Effects of lubricant on the mechanical properties of aluminum 6063 alloy after ECAE
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Purpose – The purpose of this paper is to investigate the degree of improvement in mechanical properties of aluminum alloy (AA6063) after processing with equal channel angular extrusion (ECAE) using four environmentally benign lubricants. Design/methodology/approach – Aluminum (Al) 6063 bar was annealed at 350°C for 1 hour, machined and cut to billets measuring 14 x 14 x 44 mm3. These specimens for extrusions were machined to the specified dimension to a visibly good finish. The billets were extruded through ECAE die of 14 x 14 mm2 channel cross-section area; the channel angle was 120°; and the angle of the outer arc of the channels was 30°. The punch and container used for the experiment were made of tool steel alloy AISI D2, and were chromium-coated and polished. Four lubricants such as palm, olive, coconut and groundnut oils were used in this study. Findings – The yield, ultimate tensile strengths (UTS) and the ductility of the material ECAEed with palm oil as lubricant, which gave the least extrusion pressure, produces the maximum yield, UTS and ductility, followed by groundnut oil and coconut oil, while olive oil gave the least yield strength, (UTS) and ductility. However, palm oil and olive oil have better load reduction than other lubricants. Furthermore, from the hardness results, though scattered, all of the points at the tensile strained side of the extrudate lie within a reasonably narrow band, suggesting a high degree of homogeneity and greater hardness value within the rod than the compressive side after being ECAEed. Originality/value – It is shown in the paper that all the lubricants tested greatly enhanced mechanical properties of Al 6063 and can effectively replace the petroleum-based lubricants used in forging operations.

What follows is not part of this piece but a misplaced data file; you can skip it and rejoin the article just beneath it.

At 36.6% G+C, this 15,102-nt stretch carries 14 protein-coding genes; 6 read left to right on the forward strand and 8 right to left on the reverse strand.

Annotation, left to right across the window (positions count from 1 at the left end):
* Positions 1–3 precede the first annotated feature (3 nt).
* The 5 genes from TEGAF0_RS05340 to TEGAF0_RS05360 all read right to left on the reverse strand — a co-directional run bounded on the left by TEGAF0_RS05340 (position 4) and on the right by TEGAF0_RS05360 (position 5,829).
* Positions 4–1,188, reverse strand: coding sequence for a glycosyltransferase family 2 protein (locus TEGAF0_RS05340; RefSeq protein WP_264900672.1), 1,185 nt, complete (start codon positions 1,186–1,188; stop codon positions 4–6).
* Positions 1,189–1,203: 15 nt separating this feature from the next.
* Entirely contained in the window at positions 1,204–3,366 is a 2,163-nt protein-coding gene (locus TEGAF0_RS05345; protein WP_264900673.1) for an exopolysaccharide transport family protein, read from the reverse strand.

Viscosity, Hardness, Microstructure, Aluminum, Lubricants, Forging, Yield, ECAE, Ductility, UTS
Joseph S. Ajiboye, Saheed A. Adebayo and Temitayo M. Azeez, Industrial Lubrication and Tribology Volume 66 · Number 3 · 2014 · 360–364